Post-war Armenia holds snap parliamentary election

Post-war Armenia holds snap parliamentary election

Reformist Prime Minister Nikol Pashinyan, who has lost much of his lustre after a military defeat last year to arch foe Azerbaijan, is hoping to renew his mandate but is in a tight race with former President Robert Kocharyan.

Polls opened in Armenia on June 20 for early parliamentary elections which were called in an attempt to heal divisions after a disastrous war with Azerbaijan, but could spark post-election protests.

Reformist Prime Minister Nikol Pashinyan, who has lost much of his lustre after a military defeat last year to arch foe Azerbaijan, is hoping to renew his mandate but is in a tight race with former President Robert Kocharyan.

During an aggressive campaign marred by polarising rhetoric, Mr. Pashinyan said he expected his Civil Contract party to secure 60% of the vote, though some pollsters say those estimates are far-fetched.

The election in the South Caucasus country of around three million people will be watched by Armenia’s Soviet-era master Russia as well as Turkey, which backed Azerbaijan in last year’s six-week war over the breakaway region of Nagorno-Karabakh.

Political observers say the election result is hard to predict with voter apathy running high and both Mr. Pashinyan and Mr. Kocharyan drawing massive crowds in the final days of the race.

Besides Mr. Kocharyan, who hails from Karabakh and was in power between 1998 and 2008, two other leaders of post-Soviet Armenia are backing parties in the race. All three are in opposition to Mr. Pashinyan.

A venomous campaign saw candidates exchange insults and threats and both frontrunners are expected to stage demonstrations after the election.

Mr. Pashinyan, 46, brandished a hammer at rallies, while Mr. Kocharyan, 66, said he would be ready to fight the Prime Minister in a duel and claimed he was planning to rig the vote.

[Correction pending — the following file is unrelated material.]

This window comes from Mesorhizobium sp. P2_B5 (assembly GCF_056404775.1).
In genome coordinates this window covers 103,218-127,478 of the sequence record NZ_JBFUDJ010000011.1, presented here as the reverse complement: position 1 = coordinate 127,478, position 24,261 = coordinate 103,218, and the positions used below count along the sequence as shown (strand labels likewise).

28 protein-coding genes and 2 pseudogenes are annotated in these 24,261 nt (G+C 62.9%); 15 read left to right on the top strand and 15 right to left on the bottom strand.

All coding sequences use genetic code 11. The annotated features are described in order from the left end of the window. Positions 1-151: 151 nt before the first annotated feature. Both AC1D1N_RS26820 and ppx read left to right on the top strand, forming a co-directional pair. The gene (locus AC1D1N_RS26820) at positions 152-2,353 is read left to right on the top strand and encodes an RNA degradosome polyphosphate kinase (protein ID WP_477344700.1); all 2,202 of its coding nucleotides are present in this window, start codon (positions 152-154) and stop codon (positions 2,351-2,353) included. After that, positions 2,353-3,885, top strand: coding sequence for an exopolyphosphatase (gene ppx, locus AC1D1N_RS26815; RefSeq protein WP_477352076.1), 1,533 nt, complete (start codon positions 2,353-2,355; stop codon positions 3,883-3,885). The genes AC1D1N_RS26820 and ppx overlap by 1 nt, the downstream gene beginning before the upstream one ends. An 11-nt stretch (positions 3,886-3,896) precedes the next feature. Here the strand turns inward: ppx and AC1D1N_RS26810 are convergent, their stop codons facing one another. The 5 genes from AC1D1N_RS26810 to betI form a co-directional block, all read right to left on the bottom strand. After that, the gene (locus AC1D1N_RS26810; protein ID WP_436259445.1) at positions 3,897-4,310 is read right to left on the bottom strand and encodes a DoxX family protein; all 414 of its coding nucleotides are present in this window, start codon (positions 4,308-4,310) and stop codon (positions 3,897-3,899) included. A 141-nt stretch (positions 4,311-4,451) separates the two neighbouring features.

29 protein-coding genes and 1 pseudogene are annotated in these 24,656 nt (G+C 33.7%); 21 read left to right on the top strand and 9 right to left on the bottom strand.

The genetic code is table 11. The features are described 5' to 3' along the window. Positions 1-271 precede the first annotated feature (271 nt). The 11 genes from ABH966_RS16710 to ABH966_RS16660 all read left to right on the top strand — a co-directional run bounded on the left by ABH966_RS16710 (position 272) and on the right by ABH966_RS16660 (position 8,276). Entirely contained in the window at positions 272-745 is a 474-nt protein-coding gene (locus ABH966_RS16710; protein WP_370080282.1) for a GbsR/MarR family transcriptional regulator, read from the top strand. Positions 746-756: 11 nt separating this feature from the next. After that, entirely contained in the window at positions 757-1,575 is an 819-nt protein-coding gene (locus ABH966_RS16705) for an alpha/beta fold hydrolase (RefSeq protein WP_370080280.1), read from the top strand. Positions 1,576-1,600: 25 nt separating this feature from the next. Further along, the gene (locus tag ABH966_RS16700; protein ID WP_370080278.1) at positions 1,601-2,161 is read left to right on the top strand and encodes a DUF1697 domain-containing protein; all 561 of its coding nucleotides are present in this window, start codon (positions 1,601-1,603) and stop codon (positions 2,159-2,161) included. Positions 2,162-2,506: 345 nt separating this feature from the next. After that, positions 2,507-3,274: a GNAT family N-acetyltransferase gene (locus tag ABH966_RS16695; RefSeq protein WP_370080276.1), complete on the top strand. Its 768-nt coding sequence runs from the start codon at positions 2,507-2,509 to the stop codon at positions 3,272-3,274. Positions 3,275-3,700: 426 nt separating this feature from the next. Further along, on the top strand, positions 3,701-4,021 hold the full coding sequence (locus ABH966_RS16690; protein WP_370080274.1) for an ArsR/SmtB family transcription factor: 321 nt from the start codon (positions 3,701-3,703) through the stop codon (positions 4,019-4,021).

‘Time for change’

Armenian President Armen Sarkisian, largely a ceremonial figure, decried attempts “to incite hatred and enmity” and urged law enforcement to prevent any violations.

“These elections are taking place in a difficult situation,” he said on June 19. “They are of crucial importance for our state and people.”

Mr. Pashinyan supporters fear the return of the old guard and say the former newspaper editor, who swept to power in 2018, deserves another chance.

“We need to support this man, the leader who has found himself in a difficult situation due to objective reasons — the war, depressed people, and enemy countries’ everyday aggression,” said one voter, 29-year-old Ani Sargsyan.

The Prime Minister’s critics accuse him of ceding swathes of territory in and around Karabakh to Azerbaijan in a truce agreement that ended last year’s fighting and of failing to deliver on reform promises.

“We are tired of the current government,” said Ashot Hagopyan, 63. “There has been too much lying to our people so we have decided it’s time for a change.”

Mr. Pashinyan says he had to agree to the Moscow-brokered truce with Azerbaijan in order to prevent further human and territorial losses.

More than 6,500 people were killed in the war, according to the latest estimates from Armenia and Azerbaijan.

Corruption probe

Mr. Kocharyan, who counts Russian leader Vladimir Putin among his friends, faces a corruption probe. He was also investigated over a deadly crackdown on protesters more than a decade ago.

Some observers say Mr. Pashinyan stands much to lose if he is voted out of power and might be investigated over his handling of the Karabakh war.

A poll released June 18 by MPG, a group affiliated with Gallup International Association, showed Mr. Kocharyan’s Armenia bloc leading narrowly with 28.7% to 25.2% for Pashinyan’s party.

Following in third with 10.8% was an alliance linked to Mr. Pashinyan’s enemy and predecessor Serzh Sargsyan.

A record four electoral blocs and 21 parties are running for election but only a handful are expected to win seats in parliament.

Around 2.6 million people are eligible to vote to elect for a five-year term the minimum number of 101 parliament members under a proportional electoral system.

A winning party or alliance needs to obtain at least 50% of seats plus one and can be assigned additional seats in order to form a government.

Polls opened at 8.00 a.m. and will close 12 hours later in an election being monitored by observers from the Organisation for Security and Cooperation in Europe.

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